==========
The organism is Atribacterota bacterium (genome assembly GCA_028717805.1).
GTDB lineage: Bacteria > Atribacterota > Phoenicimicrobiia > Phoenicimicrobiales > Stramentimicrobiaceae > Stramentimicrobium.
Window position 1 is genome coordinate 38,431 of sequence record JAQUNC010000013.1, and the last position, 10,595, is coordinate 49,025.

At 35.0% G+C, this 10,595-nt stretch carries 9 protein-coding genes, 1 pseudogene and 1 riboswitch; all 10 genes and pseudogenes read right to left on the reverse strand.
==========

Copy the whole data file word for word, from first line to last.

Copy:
The organism is Atribacterota bacterium (genome assembly GCA_028717805.1).
GTDB lineage: Bacteria > Atribacterota > Phoenicimicrobiia > Phoenicimicrobiales > Stramentimicrobiaceae > Stramentimicrobium.
Window position 1 is genome coordinate 38,431 of sequence record JAQUNC010000013.1, and the last position, 10,595, is coordinate 49,025.

At 35.0% G+C, this 10,595-nt stretch carries 9 protein-coding genes, 1 pseudogene and 1 riboswitch; all 10 genes and pseudogenes read right to left on the reverse strand.